Navarro’s alleged crime isn’t taking millions from
Odebrecht, but talking about how Varela did that
by Eric Jackson
At first there was flat-out denial. A Spanish-Brazilian witness who had played a key role in laundering the funds for Odebrecht’s international bribery and kickback operation, Rodrigo Tacla Durán, said that millions had been funneled from that notorious company to Juan Carlos Varela’s political apparatus. The president first denied it, but more witnesses and paper trails were uncovered to corroborate the story, so late last year the president changed his story. The money from Odebrecht was not a bribe, he said, but a campaign contribution.
Was that so? Foreign contributions in Panamanian election campaigns are still illegal. But if a Panamanian subsidiary of a foreign corporation and duly reported?
What actually happened was that the Brazilian construction-based conglomerate, through a bank that it controlled, Meinl Bank, sent millions to an Uruguayan company with a similar name to a North Carolina seafood company, Poseidon Enterprises. Odebrecht set up the Uruguayan Poseidon in the name of Varela’s cousin, sometimes diplomat and businessman Jaime Lasso. The money then made its way into a foundation that Lasso controls, the Fundacion Don James. From the foundation it went in to Varela’s Panameñista Party.
On January 30 of this year in a TVN interview, former Panama City mayor and two-time presidential hopeful Juan Carlos Navarro said that the Fundacion Don James “laundered money.” By all appearances that is what was done, but the Public Ministry takes the position that Ricardo Martinelli’s last attorney general, Ana Belfon, “investigated” the foundation for that and did not bring charges so any further proceedings are barred. And Lasso is taking the position that since he can’t be charged it never happened.
To falsely accuse somebody of a crime is half of the double offense of “calumnia e injuria.” It’s the calumnia part, to which the truth is a defense. But the gist of injuria is that, regardless of the truth, somebody’s reputation has been damaged. Lasso charged Navarro with calumnia e injuria and Navarro is blaming Lasso’s cousin, the president. It’s one of a series of charges being brought against Navarro, mostly under the election laws for things non-financial. It’s about Navarro attacking Varela, who beat him in 2014.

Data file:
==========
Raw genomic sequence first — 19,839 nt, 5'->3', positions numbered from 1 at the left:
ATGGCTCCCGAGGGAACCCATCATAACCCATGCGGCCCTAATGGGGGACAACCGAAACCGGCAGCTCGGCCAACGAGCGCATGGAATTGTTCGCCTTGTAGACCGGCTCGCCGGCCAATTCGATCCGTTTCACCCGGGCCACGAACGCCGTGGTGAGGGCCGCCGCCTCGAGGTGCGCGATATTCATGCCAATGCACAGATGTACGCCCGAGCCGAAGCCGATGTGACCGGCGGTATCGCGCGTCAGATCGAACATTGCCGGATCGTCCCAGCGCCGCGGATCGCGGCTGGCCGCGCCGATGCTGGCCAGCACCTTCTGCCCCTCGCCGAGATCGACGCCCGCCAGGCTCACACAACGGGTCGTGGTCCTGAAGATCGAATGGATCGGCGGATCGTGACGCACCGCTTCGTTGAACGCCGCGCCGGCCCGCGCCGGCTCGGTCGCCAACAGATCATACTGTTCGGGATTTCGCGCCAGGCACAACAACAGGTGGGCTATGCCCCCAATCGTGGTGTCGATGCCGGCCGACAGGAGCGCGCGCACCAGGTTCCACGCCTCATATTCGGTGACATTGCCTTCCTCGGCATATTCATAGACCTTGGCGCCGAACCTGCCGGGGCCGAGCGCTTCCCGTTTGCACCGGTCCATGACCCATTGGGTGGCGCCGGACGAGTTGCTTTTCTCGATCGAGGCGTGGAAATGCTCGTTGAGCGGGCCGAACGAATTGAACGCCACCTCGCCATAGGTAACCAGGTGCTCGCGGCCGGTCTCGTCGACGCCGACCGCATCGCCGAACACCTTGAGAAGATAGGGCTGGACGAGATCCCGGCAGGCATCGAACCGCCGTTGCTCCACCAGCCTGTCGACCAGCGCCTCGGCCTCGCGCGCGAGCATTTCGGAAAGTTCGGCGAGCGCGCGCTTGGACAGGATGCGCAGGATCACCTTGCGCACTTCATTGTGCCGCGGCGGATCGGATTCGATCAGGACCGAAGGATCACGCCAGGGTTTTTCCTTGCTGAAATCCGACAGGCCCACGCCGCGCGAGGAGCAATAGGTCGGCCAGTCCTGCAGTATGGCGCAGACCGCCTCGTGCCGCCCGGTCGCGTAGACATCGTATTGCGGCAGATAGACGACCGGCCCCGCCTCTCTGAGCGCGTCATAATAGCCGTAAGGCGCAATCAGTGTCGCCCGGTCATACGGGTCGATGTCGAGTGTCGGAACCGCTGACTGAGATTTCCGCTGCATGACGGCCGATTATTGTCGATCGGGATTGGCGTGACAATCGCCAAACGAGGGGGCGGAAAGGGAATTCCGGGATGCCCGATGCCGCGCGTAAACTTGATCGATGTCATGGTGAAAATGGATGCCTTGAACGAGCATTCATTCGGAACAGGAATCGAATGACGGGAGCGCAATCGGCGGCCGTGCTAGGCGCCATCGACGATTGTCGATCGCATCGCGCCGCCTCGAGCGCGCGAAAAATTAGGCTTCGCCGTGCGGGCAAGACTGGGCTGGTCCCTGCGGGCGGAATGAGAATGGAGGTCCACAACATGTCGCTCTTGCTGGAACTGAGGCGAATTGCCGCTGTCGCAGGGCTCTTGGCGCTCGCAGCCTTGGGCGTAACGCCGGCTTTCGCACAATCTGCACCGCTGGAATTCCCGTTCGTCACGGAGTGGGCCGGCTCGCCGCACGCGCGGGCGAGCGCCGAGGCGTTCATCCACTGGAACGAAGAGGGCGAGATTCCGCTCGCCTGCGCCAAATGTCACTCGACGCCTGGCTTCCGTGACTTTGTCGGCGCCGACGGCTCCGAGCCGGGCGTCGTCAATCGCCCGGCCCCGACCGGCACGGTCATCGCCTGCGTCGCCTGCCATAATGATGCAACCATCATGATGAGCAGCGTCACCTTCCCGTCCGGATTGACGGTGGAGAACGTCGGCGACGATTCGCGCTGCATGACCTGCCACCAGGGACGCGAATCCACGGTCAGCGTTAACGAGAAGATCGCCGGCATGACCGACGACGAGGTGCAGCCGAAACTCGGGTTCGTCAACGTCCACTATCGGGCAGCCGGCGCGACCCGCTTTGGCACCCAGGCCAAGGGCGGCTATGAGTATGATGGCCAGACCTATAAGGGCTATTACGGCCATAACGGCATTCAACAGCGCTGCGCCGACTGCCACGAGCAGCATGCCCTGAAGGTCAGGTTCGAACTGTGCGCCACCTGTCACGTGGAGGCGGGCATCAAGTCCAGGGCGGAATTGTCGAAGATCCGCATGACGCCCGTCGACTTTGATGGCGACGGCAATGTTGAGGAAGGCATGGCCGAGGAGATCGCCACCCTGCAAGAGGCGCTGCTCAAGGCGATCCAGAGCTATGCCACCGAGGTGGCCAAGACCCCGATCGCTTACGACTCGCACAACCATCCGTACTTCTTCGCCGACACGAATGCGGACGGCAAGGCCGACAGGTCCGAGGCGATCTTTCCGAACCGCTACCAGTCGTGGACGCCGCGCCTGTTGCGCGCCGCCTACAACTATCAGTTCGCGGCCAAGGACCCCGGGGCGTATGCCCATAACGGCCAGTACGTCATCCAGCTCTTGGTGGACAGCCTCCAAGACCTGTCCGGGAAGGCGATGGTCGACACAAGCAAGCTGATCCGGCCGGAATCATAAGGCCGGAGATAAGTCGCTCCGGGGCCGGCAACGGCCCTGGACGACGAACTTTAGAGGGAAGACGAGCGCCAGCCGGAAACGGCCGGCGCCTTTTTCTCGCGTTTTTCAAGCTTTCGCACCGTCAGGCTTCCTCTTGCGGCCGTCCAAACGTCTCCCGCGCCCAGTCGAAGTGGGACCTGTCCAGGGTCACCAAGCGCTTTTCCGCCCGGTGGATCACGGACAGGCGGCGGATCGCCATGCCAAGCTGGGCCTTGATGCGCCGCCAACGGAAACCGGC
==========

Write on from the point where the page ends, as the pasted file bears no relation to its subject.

Navarro’s position in his party and public life was in shards after his 2014 defeat, but in the twists and turns of political fortune he may be moving toward the front of the pack running for the 2019 PRD presidential nomination. Most probably he trails legislator Zulay Rodríguez, who would turn the party into an anti-foreigner organization much like Donald Trump has changed the Republican Party in the United States, and former agriculture minister Laurentino Cortizo, who resigned from the Martín Torrijos administration over the damage he foresaw that “free trade” with the United States would do to Panama’s farmers. We don’t really know how things stand in the race because the Electoral Tribunal has forbidden the publication of public opinion polls. By most appearances, the charges have sparked new vigor into Navarro’s fortunes. Trying 12-year-old offenders as adults and taking a strong stand against same-sex marriages or any other rights for gays, lesbians, bisexuals or transgendered people did not seem to be generating much enthusiasm for Navarro on the campaign trail. The possibility of being the only person convicted in the Odebrecht affair — for denouncing what was done — is a much safer political position to occupy, so it would appear.